There’s no shortage of opinions these days. Podcast hosts, politicians, media pundits, TikTok stars, film stars, athletes—everyone has something to say, about everything.
And even for those who don’t have a celebrity status, digital platforms exist for anyone who wishes to share an idea or experience. Twitter used to be the preferred digital town square for sharing, but now users can go to YouTube or even LinkedIn to deliver expertise and viewpoints.
But with great reach comes great responsibility. And the public has seen its share of oversharing go badly. This includes CEOs, managers, and even brand social media accounts going rogue—a PR professional's worst nightmare.
This enforces the ideal that one of the basic skills for PR practitioners needs to be handling public discourse of an individual before, during and after an appearance—whether intended or not. PRNEWS asked several industry experts how they handle their clients.
Believing in the Message
John Guilfoil, Principal, JGPR, works primarily with government and law enforcement officials, some of whom are publicly elected. He notes that any public messaging is usually more about talking points than scripts.
“When the client lives and believes the message, the talking points should be enough for a good executive,” Guilfoil says.
Melanie McGovern, Director of PR and social media, International Association of Better Business Bureaus, Inc., agrees.
“We remind our local BBBs to avoid interviews that do not have anything to do with mission/vision, and that we are always available to help answer any questions they may have about a reporter inquiry.”
The Media Relations Pregame
McGovern also notes the importance of talking with a reporter, and what the gist of their story will be, before agreeing to any interviews.
“There are times when our local BBBs will get questions from journalists for which BBB is not the right source, in that case we refer them to other sources for the information,” she says. “We work as a team to create content in our newsfeed that has BBB information on a variety of topics, including tips that double as talking points.”
Jenny Wang, SVP, Clyde Group says practice sometimes makes perfect—but not always. Still providing some training is always better to educate those addressing the public, than none.
“Of course, prepping clients for potential questions and having mock interviews beforehand—as part of overall media training—is paramount, though it doesn't always prevent clients from going rogue,” Wang says.
McGovern also believes in professional media training for any organization or individual, which can also be useful to a journalists’ end product.
“It helps to keep focus on the question asked to avoid going off topic or on a tangent that has nothing to do with the interview,” she says. “It also saves the reporter time in the final edit process.”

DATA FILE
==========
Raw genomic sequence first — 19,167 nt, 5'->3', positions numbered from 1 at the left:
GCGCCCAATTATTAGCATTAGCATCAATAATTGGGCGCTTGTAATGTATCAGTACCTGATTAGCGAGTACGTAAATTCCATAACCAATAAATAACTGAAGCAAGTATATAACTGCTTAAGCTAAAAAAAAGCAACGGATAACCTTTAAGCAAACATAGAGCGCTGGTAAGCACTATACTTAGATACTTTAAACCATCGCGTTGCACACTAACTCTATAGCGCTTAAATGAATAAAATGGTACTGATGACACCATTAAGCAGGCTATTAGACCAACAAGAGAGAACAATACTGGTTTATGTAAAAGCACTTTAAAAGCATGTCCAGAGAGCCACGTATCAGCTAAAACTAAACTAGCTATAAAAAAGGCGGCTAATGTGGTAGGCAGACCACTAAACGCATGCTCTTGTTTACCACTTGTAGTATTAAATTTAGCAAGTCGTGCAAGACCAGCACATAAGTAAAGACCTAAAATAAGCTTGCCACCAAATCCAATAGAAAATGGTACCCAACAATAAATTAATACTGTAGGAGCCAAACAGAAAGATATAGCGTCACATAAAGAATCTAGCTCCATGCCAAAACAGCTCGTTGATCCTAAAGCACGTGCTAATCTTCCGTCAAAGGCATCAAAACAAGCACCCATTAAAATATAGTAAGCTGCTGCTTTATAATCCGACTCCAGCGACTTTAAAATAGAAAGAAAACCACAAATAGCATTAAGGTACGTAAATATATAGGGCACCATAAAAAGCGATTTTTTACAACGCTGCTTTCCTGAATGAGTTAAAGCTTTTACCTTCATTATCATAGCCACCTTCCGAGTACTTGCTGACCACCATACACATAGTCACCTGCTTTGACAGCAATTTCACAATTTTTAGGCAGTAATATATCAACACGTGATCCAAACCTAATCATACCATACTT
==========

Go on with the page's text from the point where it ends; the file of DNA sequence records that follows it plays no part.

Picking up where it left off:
When You See the Ship Going Down…
Preparation is essential, but, as Wang previously said, you cannot always prevent someone from going off-script in an interview.
In those cases, she says, it’s ok to step in and have everyone take a breather.
“If it's a media interview that a PR pro is staffing and a client is wading into territory that may be an issue, given the PR professional is staffing and coordinating the interview, they should feel free to step in and redirect/pivot the interview back on track,” she says.
However, she notes, it’s not as important for a client to deliver ideas verbatim to what has been previously decided on and discussed, but rather to keep the bigger picture in mind to help them to relax.
“For me, personally—I'm less concerned about clients saying points verbatim—rather, I emphasize, here are the three main points that are most important for you to make, and then I tell them it's good/okay for them to adlib a bit to make it sound less rehearsed/more authentic.”
Guilfoil says that for regulatory clients or agencies, when a client goes rogue, that can fundamentally change the story, with serious repercussions.
“Rogue words can become new policy,” he says. “In my line of work…the wrong words can become a lawsuit or can ruin a criminal investigation.”
Guilfoil says when a client goes off script, “you can either run with it, or you correct it immediately.” He used a national weather event as an example.
“In 2015, South Carolina Governor Nikki Haley was misinformed and misspoke to the press about hurricane evacuations, and it caused brief panic and uncertainty,” he says. “In that instance, the government and her staff had to correct the matter immediately, as lives were literally at stake.”
Wang says it’s also beneficial to follow up with clients after every public speaking event so they can learn and improve.
“It's critical to give feedback to the client after each interview or speech—more than just a simple recap, but truly constructive feedback on what could have been better and what went well.”
Nicole Schuman is senior editor for PRNEWS. Follow her @buffalogal